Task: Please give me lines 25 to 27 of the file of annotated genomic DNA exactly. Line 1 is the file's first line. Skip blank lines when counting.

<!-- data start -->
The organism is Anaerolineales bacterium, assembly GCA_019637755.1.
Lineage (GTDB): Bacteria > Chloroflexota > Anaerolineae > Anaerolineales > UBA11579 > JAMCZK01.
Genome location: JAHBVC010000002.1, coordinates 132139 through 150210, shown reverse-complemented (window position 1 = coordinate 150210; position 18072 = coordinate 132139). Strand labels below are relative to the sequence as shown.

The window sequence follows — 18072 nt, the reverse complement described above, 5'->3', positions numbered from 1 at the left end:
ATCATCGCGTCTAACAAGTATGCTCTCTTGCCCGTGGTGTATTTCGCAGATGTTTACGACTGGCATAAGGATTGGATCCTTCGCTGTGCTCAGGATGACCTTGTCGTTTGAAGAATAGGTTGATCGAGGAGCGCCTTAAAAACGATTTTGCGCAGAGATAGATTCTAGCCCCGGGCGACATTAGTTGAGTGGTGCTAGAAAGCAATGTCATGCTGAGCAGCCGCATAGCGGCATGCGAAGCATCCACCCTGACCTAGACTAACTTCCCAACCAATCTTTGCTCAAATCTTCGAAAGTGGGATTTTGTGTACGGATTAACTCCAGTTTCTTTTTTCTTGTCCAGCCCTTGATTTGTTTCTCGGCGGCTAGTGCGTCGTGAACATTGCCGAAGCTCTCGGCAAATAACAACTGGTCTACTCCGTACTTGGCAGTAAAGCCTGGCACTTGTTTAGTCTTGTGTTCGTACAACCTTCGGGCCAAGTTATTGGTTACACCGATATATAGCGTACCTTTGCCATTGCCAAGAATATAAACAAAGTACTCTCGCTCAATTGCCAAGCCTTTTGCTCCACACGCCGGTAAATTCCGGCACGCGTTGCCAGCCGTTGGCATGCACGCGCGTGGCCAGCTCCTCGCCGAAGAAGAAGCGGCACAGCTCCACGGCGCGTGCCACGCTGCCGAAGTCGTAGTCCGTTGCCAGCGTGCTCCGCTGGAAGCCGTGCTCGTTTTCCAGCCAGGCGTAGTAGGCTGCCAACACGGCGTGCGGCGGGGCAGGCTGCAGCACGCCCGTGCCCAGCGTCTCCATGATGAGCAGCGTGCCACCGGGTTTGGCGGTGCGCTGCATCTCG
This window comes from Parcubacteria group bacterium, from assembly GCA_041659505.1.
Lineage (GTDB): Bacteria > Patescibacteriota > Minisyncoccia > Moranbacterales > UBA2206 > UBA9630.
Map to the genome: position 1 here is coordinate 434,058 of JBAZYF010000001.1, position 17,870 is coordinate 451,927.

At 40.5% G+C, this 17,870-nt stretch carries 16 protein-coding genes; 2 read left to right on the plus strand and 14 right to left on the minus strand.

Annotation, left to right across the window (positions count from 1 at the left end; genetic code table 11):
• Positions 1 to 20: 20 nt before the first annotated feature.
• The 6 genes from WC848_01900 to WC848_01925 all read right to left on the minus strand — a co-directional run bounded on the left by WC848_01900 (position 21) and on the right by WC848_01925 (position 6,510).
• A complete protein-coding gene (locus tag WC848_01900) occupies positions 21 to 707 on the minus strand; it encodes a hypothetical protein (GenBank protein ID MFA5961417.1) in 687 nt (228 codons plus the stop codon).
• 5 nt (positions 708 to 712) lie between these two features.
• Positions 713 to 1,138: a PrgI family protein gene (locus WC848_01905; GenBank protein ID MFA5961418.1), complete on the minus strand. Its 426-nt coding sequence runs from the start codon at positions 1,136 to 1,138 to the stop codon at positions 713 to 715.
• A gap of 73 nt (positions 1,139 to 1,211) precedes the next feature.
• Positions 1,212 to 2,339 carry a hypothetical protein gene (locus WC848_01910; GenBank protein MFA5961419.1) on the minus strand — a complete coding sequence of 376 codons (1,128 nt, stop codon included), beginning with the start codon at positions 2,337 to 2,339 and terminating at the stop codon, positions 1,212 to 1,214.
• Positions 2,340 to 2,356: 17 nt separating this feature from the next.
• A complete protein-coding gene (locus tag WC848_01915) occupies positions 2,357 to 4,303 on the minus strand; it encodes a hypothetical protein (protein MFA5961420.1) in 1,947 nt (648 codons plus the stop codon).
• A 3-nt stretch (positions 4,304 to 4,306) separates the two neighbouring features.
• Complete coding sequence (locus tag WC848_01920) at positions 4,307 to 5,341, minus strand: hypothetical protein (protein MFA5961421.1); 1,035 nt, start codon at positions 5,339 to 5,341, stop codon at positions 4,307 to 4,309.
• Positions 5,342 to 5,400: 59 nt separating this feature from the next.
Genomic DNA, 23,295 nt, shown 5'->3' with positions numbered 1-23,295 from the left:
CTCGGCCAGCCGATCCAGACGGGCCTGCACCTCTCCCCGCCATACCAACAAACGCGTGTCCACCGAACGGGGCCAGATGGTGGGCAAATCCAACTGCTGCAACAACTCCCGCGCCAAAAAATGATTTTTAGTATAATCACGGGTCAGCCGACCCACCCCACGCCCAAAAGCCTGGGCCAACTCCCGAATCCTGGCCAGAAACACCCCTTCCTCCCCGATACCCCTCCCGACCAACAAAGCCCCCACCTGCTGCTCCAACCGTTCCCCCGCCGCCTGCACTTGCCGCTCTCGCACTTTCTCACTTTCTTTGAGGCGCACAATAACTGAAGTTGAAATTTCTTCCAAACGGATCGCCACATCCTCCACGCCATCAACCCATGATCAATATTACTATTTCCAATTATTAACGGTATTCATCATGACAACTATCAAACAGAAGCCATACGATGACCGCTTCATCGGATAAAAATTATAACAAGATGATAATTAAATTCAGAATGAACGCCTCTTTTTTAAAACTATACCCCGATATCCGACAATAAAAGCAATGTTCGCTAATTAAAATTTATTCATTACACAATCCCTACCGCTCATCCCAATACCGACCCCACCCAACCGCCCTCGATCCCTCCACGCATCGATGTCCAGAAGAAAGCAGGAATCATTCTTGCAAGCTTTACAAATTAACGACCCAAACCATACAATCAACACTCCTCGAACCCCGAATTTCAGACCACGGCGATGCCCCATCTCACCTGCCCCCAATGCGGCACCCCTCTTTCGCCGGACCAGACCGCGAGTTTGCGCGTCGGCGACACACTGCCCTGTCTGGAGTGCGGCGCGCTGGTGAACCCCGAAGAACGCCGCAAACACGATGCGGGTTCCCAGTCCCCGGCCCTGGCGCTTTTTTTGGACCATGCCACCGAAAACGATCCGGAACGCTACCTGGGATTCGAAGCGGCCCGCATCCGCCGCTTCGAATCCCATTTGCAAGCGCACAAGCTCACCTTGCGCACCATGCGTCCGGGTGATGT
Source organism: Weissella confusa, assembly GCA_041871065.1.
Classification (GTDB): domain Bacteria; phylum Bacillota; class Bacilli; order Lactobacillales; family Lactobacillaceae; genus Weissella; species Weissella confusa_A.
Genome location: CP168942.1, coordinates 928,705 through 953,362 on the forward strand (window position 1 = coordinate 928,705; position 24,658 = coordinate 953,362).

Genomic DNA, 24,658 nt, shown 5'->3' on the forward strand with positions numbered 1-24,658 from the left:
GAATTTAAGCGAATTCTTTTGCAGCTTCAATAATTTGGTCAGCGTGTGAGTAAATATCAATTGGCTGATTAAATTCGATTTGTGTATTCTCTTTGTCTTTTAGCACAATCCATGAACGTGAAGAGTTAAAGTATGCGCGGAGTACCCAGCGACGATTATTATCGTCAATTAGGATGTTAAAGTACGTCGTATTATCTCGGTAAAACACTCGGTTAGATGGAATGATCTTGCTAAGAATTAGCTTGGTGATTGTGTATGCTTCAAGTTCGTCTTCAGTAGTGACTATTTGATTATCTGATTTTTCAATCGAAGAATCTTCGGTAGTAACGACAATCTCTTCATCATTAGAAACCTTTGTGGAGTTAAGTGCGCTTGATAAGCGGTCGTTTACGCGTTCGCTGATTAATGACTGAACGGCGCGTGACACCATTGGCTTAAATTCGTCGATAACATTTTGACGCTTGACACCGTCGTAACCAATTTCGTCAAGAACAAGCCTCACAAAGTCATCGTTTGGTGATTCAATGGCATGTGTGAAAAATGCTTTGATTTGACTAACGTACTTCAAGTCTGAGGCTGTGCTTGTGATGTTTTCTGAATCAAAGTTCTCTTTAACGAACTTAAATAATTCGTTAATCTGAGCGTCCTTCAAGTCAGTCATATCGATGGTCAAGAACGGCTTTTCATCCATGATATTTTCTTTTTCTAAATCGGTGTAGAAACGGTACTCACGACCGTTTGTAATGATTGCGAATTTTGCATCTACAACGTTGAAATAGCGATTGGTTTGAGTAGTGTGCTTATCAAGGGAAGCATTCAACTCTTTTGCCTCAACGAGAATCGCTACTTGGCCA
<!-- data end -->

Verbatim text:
Source organism: Weissella confusa, assembly GCA_041871065.1.
Classification (GTDB): domain Bacteria; phylum Bacillota; class Bacilli; order Lactobacillales; family Lactobacillaceae; genus Weissella; species Weissella confusa_A.
Genome location: CP168942.1, coordinates 928,705 through 953,362 on the forward strand (window position 1 = coordinate 928,705; position 24,658 = coordinate 953,362).